Carolyn reminded me of that today.

This eclipse had been frantic; it had been funny; it had brought tears of wonder and awe. And it became romantic. I noticed Salvador and Andrea kissing. Today was their third wedding anniversary - that was why they were here. Later I was told that Pete had proposed to Sue during the eclipse. She had accepted.

And there was sadness because Talaat was not here with me on this trip.

Observing totality

"There's the diamond ring", I warned, as a brilliant light forced its way from behind a Lunar valley. For three seconds it beamed down on us before the Sun finally asserted its authority and returned the light of day to the landscape.

Third Contact (1) Third Contact (2)
The landscape lights up as totality ends.

I spotted the shadow of the Moon moving rapidly away. Jupiter and Venus remained visible for several minutes after the end of totality.

Carolyn imitated me pointing out all the eclipse phenomena. She particularly liked the fact that Mercury had been "at five o'clock". She asked me if I would shout out all the phenomena again but more slowly this time. Everything had gone by too quickly.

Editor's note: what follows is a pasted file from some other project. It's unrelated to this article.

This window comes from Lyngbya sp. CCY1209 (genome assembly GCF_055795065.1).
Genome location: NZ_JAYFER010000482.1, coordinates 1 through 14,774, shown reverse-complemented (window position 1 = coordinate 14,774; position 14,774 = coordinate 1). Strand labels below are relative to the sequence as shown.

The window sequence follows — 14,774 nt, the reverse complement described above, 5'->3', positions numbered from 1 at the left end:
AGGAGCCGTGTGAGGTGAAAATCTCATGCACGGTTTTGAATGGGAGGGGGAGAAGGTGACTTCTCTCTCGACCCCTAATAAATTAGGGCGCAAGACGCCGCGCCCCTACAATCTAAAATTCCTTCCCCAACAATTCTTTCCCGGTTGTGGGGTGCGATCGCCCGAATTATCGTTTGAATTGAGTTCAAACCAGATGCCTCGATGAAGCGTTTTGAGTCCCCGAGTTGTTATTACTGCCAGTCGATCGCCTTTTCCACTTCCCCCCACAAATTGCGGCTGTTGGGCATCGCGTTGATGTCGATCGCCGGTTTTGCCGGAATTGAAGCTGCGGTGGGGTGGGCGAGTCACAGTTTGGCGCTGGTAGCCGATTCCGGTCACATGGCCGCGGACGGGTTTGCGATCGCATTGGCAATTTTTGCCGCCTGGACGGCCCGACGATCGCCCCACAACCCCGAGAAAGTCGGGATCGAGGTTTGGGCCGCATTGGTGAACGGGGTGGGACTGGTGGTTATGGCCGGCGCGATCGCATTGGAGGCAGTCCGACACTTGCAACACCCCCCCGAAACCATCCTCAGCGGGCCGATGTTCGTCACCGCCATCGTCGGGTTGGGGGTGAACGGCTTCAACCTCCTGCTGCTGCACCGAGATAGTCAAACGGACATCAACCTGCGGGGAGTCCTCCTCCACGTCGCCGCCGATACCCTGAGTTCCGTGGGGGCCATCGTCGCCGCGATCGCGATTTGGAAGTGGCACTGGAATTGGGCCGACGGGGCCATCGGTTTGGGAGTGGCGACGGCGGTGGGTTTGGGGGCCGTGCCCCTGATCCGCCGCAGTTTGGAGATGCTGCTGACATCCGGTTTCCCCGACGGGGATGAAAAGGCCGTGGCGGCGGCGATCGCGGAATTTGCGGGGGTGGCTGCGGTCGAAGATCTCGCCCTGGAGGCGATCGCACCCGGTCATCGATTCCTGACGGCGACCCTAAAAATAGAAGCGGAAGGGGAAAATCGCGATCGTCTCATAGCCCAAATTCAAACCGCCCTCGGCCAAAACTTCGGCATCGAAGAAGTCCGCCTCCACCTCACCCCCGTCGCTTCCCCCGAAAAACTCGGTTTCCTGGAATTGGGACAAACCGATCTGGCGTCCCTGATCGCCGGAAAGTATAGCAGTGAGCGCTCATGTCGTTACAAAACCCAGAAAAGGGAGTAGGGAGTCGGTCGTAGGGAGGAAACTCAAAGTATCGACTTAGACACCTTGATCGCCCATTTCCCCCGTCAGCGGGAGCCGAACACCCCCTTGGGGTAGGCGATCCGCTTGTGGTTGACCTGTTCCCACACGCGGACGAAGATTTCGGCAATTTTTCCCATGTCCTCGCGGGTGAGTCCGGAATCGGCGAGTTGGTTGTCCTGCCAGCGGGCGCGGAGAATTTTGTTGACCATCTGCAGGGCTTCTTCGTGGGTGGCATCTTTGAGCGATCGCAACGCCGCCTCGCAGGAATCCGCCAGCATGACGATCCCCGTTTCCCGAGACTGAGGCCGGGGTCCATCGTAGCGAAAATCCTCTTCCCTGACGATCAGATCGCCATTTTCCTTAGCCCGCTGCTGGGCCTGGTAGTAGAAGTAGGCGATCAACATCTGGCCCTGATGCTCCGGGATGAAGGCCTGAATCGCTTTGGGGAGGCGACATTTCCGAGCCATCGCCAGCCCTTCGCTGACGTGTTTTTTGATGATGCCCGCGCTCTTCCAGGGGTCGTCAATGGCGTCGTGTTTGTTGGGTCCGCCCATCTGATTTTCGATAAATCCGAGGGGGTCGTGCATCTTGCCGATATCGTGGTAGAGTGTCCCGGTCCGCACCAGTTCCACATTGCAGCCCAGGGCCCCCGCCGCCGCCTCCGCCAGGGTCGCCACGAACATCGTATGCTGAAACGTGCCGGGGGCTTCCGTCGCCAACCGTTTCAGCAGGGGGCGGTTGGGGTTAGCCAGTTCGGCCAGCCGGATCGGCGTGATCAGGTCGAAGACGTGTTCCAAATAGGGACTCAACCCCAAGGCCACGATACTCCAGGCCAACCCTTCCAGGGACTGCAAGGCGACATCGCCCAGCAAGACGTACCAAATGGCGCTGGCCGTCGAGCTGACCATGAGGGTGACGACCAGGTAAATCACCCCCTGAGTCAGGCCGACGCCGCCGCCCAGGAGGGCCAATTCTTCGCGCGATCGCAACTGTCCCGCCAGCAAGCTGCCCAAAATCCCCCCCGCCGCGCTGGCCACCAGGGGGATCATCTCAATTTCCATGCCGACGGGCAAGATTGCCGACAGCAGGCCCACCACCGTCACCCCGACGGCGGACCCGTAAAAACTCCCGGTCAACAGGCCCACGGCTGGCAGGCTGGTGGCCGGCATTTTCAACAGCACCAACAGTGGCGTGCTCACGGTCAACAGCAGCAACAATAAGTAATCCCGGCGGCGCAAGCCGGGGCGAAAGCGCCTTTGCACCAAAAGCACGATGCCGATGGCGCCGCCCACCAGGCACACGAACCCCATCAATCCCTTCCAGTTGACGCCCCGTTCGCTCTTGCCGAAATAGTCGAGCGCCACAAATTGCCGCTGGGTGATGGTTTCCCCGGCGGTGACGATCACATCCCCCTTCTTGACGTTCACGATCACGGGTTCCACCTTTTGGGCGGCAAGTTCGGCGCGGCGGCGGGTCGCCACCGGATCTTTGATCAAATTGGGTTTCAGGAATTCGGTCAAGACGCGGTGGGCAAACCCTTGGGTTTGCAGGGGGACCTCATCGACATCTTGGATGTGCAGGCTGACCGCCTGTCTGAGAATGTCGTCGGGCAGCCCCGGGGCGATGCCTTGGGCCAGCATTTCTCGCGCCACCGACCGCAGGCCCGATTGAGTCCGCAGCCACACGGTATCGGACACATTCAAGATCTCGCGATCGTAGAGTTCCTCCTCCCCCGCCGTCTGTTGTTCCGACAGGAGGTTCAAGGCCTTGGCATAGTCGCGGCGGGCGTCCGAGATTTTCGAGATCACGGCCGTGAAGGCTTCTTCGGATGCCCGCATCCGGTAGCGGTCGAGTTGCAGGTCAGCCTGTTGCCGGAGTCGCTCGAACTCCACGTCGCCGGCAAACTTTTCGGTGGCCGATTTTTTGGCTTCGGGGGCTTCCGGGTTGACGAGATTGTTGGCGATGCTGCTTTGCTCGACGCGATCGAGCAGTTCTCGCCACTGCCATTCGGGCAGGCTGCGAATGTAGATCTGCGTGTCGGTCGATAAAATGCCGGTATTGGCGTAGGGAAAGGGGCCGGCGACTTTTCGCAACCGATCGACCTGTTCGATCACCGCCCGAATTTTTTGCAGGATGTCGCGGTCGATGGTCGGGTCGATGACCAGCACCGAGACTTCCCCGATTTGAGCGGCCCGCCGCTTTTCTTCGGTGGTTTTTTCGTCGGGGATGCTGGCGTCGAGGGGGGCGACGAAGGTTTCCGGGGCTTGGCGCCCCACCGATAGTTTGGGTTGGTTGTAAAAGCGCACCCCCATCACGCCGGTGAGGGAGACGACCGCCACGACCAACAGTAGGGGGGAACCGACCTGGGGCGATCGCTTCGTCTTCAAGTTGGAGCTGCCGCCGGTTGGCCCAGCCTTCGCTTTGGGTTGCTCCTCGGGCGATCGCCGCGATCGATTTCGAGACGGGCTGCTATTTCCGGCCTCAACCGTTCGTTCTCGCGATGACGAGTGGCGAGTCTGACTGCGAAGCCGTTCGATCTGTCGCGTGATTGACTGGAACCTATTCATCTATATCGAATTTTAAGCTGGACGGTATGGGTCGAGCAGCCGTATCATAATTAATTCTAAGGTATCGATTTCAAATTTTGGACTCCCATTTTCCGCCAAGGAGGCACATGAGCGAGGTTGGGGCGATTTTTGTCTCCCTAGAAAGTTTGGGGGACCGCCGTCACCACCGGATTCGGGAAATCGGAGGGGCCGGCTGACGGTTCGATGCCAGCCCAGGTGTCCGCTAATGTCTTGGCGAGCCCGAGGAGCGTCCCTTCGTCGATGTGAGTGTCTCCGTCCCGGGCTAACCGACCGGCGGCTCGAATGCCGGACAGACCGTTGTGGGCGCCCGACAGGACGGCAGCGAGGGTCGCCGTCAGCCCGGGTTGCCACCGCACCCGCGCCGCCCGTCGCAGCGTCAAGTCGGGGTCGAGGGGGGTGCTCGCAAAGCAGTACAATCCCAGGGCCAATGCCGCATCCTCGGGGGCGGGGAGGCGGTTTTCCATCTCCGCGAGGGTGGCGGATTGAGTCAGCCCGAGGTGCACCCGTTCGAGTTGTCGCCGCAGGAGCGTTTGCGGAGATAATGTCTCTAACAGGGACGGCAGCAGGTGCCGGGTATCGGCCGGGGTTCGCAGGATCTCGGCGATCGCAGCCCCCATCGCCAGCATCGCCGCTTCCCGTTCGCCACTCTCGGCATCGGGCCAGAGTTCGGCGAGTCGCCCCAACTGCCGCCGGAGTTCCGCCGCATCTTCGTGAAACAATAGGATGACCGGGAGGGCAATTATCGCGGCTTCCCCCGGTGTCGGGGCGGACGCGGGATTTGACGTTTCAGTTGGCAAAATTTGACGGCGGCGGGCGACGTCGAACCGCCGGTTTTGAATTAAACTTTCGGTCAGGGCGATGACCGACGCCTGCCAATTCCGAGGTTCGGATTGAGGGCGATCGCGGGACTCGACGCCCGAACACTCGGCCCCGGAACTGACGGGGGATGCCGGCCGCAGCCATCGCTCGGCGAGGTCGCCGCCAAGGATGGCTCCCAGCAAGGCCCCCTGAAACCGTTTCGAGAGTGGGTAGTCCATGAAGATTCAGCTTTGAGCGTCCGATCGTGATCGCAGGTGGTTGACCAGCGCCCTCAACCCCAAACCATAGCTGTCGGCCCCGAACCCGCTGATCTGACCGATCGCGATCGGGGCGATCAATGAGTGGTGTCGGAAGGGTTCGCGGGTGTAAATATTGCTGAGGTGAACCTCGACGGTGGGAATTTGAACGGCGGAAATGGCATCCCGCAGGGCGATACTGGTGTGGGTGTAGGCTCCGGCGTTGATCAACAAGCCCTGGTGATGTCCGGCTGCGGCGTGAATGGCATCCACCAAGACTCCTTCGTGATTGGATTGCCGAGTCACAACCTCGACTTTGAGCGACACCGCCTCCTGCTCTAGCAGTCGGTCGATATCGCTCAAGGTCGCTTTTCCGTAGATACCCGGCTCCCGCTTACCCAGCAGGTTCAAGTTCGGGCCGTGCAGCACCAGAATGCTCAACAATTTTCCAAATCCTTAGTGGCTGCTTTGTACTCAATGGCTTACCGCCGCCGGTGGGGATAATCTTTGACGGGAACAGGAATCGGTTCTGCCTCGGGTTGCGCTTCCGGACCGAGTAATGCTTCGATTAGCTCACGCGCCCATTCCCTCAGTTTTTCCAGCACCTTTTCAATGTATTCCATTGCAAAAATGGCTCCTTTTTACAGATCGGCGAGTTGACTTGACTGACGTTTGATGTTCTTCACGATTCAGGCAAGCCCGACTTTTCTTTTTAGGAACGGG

The eclipse over and the temperature rising, this was not a place to linger. Addresses were exchanged, anectodes shared, and equipment packed. Garth and the other group headed north.

Elton took our little group of nine in a white minivan and trailer. We set off heading south on a journey that would take us through three countries and finish in Cape Town.

The rest of the day was a long tedious drive via Nata to Maun. We saw several solitary male Elephants by the roadside, a Brown Snake Eagle, and an Ostrich. At the camp site, the wimp in me was exposed when I upgraded to a chalet.

A few hours earlier, eclipses had been a mystery to Carolyn. That evening, I suddenly quipped a question to her: "Where was Mercury?"

"At five o'clock!" was the instant and unhesitating reply.


I helped take down some of the tents. Two Scorpions were found beneith one of them. Elton told us the difference between the poisonous and non-poisonous varieties. A Hawk Moth rested on the bark of a tree.

Our minivan took us to a Etsha 6, a small village on the edge of the Okavango Delta. A large lorry took us on dirt roads to a motor boat which took us to Makwena Island, our camp site for three days.